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GalicianEdit

EtymologyEdit

From Latin patria.

NounEdit

patria f (plural patrias)

  1. homeland, fatherland, motherland

Related termsEdit

Further readingEdit


ItalianEdit

Etymology 1Edit

From Latin patria (fatherland).

NounEdit

patria f (plural patrie)

  1. one's native land or country
  2. homeland, fatherland
SynonymsEdit

Etymology 2Edit

AdjectiveEdit

patria

  1. feminine singular of patrio

AnagramsEdit


LatinEdit

EtymologyEdit

From patrius (of or pertaining to a father), from pater (father), ultimately from Proto-Indo-European *ph₂tḗr. Cognate with Ancient Greek πατριά (patriá, generation, ancestry, descent, tribe, family) and πατρίς (patrís, place of one's ancestors).

PronunciationEdit

  • (Classical) IPA(key): /ˈpa.tri.a/, [ˈpa.t̪ri.a]
  • (file)

NounEdit

patria f (genitive patriae); first declension

  1. country; fatherland (literally)
    • 23 BCE – 13 BCE, Horace, Odes 3.2.13:
      Dulce et decorum est pro patria mori.
      Sweet and fitting it is to die for one's fatherland.
  2. home

DeclensionEdit

First-declension noun.

Case Singular Plural
Nominative patria patriae
Genitive patriae patriārum
Dative patriae patriīs
Accusative patriam patriās
Ablative patriā patriīs
Vocative patria patriae

SynonymsEdit

DescendantsEdit

  • Catalan: pàtria
  • English: patria
  • French: patrie
  • Galician: patria
  • Italian: patria
  • Portuguese: pátria
  • Romanian: patrie
  • Spanish: patria

AdjectiveEdit

patria

  1. nominative feminine singular of patrius
  2. nominative neuter plural of patrius
  3. accusative neuter plural of patrius
  4. vocative feminine singular of patrius
  5. vocative neuter plural of patrius

AdjectiveEdit

patriā

  1. ablative feminine singular of patrius

ReferencesEdit

  • patria in Charlton T. Lewis and Charles Short (1879) A Latin Dictionary, Oxford: Clarendon Press
  • patria in Charlton T. Lewis (1891) An Elementary Latin Dictionary, New York: Harper & Brothers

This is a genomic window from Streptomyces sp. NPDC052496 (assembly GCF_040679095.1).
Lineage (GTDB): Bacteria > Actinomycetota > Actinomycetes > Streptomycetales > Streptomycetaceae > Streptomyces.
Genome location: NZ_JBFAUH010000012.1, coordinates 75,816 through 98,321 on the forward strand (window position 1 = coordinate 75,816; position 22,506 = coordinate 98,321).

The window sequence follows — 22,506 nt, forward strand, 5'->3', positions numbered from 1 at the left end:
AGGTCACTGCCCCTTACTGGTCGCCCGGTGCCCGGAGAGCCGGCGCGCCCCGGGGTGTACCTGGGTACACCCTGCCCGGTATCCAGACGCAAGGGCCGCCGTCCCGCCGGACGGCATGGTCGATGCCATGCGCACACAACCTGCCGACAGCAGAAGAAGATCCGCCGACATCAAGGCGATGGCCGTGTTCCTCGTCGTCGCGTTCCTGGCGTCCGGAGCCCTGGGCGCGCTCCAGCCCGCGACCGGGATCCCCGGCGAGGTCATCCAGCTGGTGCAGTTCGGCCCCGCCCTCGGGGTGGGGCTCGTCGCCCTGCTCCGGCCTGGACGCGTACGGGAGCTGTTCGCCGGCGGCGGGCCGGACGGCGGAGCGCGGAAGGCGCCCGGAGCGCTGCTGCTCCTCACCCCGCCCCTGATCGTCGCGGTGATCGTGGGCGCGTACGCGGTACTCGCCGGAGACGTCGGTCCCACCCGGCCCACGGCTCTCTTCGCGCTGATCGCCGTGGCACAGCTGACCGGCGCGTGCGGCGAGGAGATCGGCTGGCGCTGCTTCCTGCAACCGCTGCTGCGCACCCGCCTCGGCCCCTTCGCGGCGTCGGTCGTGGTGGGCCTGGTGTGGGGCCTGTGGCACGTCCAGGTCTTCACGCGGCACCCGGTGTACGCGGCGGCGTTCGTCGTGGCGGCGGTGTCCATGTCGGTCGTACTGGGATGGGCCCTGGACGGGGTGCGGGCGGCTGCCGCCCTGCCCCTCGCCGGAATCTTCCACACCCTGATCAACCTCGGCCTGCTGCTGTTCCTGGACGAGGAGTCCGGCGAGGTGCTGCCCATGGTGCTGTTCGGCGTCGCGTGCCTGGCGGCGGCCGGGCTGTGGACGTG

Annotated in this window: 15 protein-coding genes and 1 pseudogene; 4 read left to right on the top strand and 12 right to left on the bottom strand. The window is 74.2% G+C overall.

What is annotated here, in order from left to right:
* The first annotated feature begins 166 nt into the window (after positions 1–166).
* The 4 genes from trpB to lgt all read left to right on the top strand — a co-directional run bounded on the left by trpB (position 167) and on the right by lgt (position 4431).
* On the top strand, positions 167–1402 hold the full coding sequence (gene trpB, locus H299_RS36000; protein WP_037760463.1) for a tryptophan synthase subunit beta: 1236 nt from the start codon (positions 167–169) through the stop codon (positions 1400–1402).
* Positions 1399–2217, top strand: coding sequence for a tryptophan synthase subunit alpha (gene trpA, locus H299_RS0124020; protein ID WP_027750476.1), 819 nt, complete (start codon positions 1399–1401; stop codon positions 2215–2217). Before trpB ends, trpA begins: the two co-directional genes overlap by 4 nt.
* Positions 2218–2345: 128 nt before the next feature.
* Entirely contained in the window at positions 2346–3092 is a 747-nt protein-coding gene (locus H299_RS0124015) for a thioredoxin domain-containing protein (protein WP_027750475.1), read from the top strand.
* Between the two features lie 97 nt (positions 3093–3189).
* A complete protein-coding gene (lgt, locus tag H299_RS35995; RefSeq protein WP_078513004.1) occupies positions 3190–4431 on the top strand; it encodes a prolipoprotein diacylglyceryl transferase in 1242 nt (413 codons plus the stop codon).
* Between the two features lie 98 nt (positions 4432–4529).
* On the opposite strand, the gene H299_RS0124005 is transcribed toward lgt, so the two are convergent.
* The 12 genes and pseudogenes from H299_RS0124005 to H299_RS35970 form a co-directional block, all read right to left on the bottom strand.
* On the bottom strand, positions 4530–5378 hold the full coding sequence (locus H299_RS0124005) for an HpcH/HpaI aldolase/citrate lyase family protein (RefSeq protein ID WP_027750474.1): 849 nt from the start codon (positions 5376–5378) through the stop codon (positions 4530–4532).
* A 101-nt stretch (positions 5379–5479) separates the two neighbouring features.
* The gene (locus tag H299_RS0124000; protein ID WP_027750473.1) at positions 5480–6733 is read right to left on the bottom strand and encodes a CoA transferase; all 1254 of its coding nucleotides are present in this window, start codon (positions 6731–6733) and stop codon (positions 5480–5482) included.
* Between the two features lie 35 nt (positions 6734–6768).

• patria in Charles du Fresne du Cange’s Glossarium Mediæ et Infimæ Latinitatis (augmented edition, 1883–1887)
  • patria in Gaffiot, Félix (1934) Dictionnaire Illustré Latin-Français, Hachette
  • Carl Meissner; Henry William Auden (1894) Latin Phrase-Book[1], London: Macmillan and Co.
    • to sacrifice oneself for one's country: se morti offerre pro salute patriae
    • to drive a person out of house and home: evertere aliquem bonis, fortunis patriis
    • to be (very) patriotic: patriae amantem (amantissimum) esse (Att. 9. 22)
    • to recall from exile: aliquem (in patriam) restituere
    • to return from exile: in patriam redire
    • (ambiguous) native place: urbs patria or simply patria
    • (ambiguous) to die for one's country: mortem occumbere pro patria
    • (ambiguous) to shed one's blood for one's fatherland: sanguinem suum pro patria effundere or profundere
    • (ambiguous) to sacrifice oneself for one's country: vitam profundere pro patria
    • (ambiguous) to banish a man from his native land: e patria exire iubere aliquem
    • (ambiguous) to be in exile: patria carere
  • patria in Ramminger, Johann (accessed 16 July 2016) Neulateinische Wortliste: Ein Wörterbuch des Lateinischen von Petrarca bis 1700[2], pre-publication website, 2005-2016

PortugueseEdit

NounEdit

patria f (plural patrias)

  1. Obsolete spelling of pátria

SpanishEdit

PronunciationEdit

  • IPA(key): /ˈpatɾja/, [ˈpat̪ɾja]
  • (file)

Etymology 1Edit

From Latin patria (fatherland).

NounEdit

patria f (plural patrias)

  1. homeland, fatherland, motherland
Derived termsEdit
Related termsEdit

Etymology 2Edit

AdjectiveEdit

patria

  1. feminine singular of patrio

Further readingEdit